'My war kettle is on the fire; my canoe is ready to put into the water; my gun is loaded; my sword is by my side; and my axe is sharpened.'

Little Abraham, sachem of the lower Mohawk valley, took the belt from him, Red Head, a chief of the Onondagas, made reply, telling him that from every castle warriors would follow him to the north. A war dance followed, and a large body of the Six Nations were ready for the fray.

No doubt young Joseph Brant was in this great audience, listening to the speeches of his elders. He was only thirteen years of age at the time, but the spirit of the war-path was already upon him. The zealous appeals of the major-general must have stirred him greatly, and it may well be that this lad, with youthful frame and boyish features, here received an impulse which often sustained him in later years during his long career of active loyalty on behalf of the English cause. As it happened, Joseph was soon to be in active service. On August 8, 1755, Johnson's expedition left Albany, and a week later arrived at the great carrying-place between the Hudson and Lac St Sacrement, as Lake George was then called. At this point Fort Lyman [Footnote: Afterwards named Fort Edward.] had been built the same summer. Thence the major-general set out, with fifteen hundred provincials and three hundred Indians, on his journey northward. King Hendrick, a chief of the Mohawks, led the tribesmen, and under his direction a number of braves were being tested for the first time. One of these--we may imagine the boy's intense delight--was young Joseph Brant.

On reaching Lac St Sacrement Johnson made a halt and took up a strong position on the shore. Soon reinforcements arrived under General Phineas Lyman, his second in command. Johnson re-named the lake. 'I have given it,' he says, 'the name of Lake George, not only in honor of His Majesty, but to assert his undoubted dominion here.'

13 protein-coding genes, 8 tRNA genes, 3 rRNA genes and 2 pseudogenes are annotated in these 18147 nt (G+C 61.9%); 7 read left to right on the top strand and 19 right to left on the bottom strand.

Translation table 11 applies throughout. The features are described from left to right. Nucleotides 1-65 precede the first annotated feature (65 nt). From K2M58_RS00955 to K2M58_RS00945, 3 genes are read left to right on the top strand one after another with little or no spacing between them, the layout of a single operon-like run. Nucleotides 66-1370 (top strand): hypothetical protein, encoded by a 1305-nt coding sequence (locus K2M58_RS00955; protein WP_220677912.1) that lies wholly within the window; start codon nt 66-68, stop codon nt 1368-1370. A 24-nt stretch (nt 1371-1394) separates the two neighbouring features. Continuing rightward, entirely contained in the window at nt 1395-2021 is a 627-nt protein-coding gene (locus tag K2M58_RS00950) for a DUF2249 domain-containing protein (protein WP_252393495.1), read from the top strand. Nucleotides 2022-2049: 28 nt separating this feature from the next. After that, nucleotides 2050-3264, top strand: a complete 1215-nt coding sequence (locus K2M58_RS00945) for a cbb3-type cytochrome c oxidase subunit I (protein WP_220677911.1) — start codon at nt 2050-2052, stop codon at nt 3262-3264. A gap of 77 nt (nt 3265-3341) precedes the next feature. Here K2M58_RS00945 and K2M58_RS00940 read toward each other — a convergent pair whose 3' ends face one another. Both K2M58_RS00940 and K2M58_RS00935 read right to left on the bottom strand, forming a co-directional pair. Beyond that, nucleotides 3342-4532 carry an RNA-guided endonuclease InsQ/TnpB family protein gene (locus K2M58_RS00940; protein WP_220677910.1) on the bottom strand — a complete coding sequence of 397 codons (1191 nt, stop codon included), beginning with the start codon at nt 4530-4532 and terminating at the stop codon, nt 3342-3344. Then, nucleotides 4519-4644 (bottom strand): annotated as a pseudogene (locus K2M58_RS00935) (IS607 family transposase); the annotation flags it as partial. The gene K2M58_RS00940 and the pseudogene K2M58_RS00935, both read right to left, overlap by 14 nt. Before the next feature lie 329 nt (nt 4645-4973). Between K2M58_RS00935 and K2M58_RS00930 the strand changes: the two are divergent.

Meanwhile Baron Dieskau, the commander of the French forces, having landed at South Bay, the southern extremity of the waters of Lake Champlain, was moving down through the woods. His army was made up of a large body of French Canadians, Indians, and regular soldiers of the regiments of La Reine and Languedoc. He marched by way of Wood Creek, and was bent on making a vigorous attack on Fort Lyman. But when he arrived at a point about midway between Fort Lyman and Johnson's camp on Lake George, his Indians became unruly, declaring that they would march no farther south nor venture off the soil that belonged to France. There was nothing for Dieskau to do but to change his plans. Swerving in a north-westerly direction, he struck the new road that Johnson had made to the lake. This he followed, intending to fall upon the English forces wherever he should find them.